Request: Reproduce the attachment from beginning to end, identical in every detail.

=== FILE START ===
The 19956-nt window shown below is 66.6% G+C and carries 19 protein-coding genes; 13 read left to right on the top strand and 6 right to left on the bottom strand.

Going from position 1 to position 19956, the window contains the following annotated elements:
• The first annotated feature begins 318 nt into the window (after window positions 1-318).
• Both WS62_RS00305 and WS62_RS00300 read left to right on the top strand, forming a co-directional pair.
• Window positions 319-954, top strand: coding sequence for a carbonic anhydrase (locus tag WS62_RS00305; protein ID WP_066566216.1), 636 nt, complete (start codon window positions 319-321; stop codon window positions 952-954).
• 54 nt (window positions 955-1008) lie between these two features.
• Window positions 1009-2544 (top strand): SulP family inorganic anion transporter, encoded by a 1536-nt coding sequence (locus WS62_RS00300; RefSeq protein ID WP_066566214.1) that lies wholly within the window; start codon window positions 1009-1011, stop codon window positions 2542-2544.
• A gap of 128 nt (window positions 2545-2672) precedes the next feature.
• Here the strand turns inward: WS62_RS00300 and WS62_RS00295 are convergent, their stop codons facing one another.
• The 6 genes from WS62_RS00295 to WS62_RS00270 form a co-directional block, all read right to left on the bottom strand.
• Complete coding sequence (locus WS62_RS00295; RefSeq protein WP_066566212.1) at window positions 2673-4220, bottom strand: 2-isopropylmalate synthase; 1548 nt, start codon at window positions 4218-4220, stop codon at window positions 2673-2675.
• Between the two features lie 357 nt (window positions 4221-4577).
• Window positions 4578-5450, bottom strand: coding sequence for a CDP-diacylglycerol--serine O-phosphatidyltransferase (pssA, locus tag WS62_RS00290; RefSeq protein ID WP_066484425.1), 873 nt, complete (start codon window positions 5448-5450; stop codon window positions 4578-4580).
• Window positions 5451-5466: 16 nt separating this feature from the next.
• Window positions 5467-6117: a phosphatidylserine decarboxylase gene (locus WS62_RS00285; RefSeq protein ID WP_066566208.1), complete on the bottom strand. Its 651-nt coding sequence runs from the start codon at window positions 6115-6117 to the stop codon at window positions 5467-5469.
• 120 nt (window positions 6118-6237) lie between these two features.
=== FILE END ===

The 19956-nt window shown below is 66.6% G+C and carries 19 protein-coding genes; 13 read left to right on the top strand and 6 right to left on the bottom strand.

Going from position 1 to position 19956, the window contains the following annotated elements:
• The first annotated feature begins 318 nt into the window (after window positions 1-318).
• Both WS62_RS00305 and WS62_RS00300 read left to right on the top strand, forming a co-directional pair.
• Window positions 319-954, top strand: coding sequence for a carbonic anhydrase (locus tag WS62_RS00305; protein ID WP_066566216.1), 636 nt, complete (start codon window positions 319-321; stop codon window positions 952-954).
• 54 nt (window positions 955-1008) lie between these two features.
• Window positions 1009-2544 (top strand): SulP family inorganic anion transporter, encoded by a 1536-nt coding sequence (locus WS62_RS00300; RefSeq protein ID WP_066566214.1) that lies wholly within the window; start codon window positions 1009-1011, stop codon window positions 2542-2544.
• A gap of 128 nt (window positions 2545-2672) precedes the next feature.
• Here the strand turns inward: WS62_RS00300 and WS62_RS00295 are convergent, their stop codons facing one another.
• The 6 genes from WS62_RS00295 to WS62_RS00270 form a co-directional block, all read right to left on the bottom strand.
• Complete coding sequence (locus WS62_RS00295; RefSeq protein WP_066566212.1) at window positions 2673-4220, bottom strand: 2-isopropylmalate synthase; 1548 nt, start codon at window positions 4218-4220, stop codon at window positions 2673-2675.
• Between the two features lie 357 nt (window positions 4221-4577).
• Window positions 4578-5450, bottom strand: coding sequence for a CDP-diacylglycerol--serine O-phosphatidyltransferase (pssA, locus tag WS62_RS00290; RefSeq protein ID WP_066484425.1), 873 nt, complete (start codon window positions 5448-5450; stop codon window positions 4578-4580).
• Window positions 5451-5466: 16 nt separating this feature from the next.
• Window positions 5467-6117: a phosphatidylserine decarboxylase gene (locus WS62_RS00285; RefSeq protein ID WP_066566208.1), complete on the bottom strand. Its 651-nt coding sequence runs from the start codon at window positions 6115-6117 to the stop codon at window positions 5467-5469.
• 120 nt (window positions 6118-6237) lie between these two features.